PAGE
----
Improving access to psychological therapies in voice disorders: a cognitive behavioural therapy model

Tracey Miller, Vincent Deary, Jo Patterson

Research output: Contribution to journalArticlepeer-review

9 Citations (Scopus)

Abstract

reviewThe improving access to psychological therapies initiative has highlighted the importance of managing mental health problems effectively, and research has shown excellent outcomes from cognitive behavioural therapy (CBT) interventions. Patients presenting with functional dysphonia will often also describe psychological distress including anxiety, depression and reduced general well-being, and it is felt that effective voice therapy needs to include the management of psychological well-being. The evidence for the use of CBT enhanced voice therapy is limited to date. Recent research has only started to identify the benefits of this approach and questions regarding how to achieve and maintain competence are essential.Recent findingsVoice therapy outcomes are positive and patients receiving CBT with voice therapy have shown more improvement in their general well-being and distress.SummaryCBT is a very well evidenced therapy and recommended by The National Institute for Health and Care Excellence (NICE) as the treatment of choice for mental health difficulties and medically unexplained symptoms. Allied health professionals are increasingly being trained to use CBT skills in the management of a number of symptoms/illnesses, and this should be considered for the management of functional dysphonia. However, there is a need for more research and detailed consideration of how therapists should be trained and supervised and how cost-effective this approach may be.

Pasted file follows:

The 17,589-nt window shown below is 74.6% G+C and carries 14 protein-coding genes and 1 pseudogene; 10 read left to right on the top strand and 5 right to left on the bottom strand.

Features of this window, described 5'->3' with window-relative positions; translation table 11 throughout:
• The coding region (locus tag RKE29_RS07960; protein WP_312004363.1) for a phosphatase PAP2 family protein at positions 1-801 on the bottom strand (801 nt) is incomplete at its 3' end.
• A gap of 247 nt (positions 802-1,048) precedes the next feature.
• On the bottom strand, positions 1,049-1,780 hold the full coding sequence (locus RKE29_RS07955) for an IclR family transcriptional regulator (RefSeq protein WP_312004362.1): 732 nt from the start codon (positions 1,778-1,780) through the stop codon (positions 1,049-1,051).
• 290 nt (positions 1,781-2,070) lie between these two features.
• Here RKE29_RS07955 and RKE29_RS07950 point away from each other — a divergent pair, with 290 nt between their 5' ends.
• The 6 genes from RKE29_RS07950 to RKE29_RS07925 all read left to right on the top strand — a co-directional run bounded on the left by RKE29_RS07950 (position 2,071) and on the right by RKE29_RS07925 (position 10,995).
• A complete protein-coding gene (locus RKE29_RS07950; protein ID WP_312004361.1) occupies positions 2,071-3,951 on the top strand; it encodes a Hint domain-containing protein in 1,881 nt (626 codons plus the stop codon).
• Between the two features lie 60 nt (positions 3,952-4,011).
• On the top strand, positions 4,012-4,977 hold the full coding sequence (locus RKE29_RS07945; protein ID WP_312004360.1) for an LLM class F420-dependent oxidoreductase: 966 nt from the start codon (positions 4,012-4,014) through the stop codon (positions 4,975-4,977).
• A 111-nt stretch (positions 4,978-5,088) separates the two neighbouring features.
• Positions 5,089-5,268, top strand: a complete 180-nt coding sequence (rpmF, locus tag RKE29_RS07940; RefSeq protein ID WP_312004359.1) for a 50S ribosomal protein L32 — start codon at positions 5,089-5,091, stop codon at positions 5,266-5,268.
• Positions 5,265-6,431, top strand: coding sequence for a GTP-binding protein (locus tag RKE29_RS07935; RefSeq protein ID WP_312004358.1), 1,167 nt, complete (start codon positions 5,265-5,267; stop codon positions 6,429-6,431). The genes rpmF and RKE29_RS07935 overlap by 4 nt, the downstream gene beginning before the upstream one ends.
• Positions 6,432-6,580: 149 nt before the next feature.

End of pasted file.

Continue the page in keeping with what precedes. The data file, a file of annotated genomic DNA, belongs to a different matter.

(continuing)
Original languageEnglish
Pages (from-to)201-205
JournalCurrent Opinion in Otolaryngology & Head and Neck Surgery
Volume22
Issue number3
DOIs
Publication statusPublished - Jun 2014

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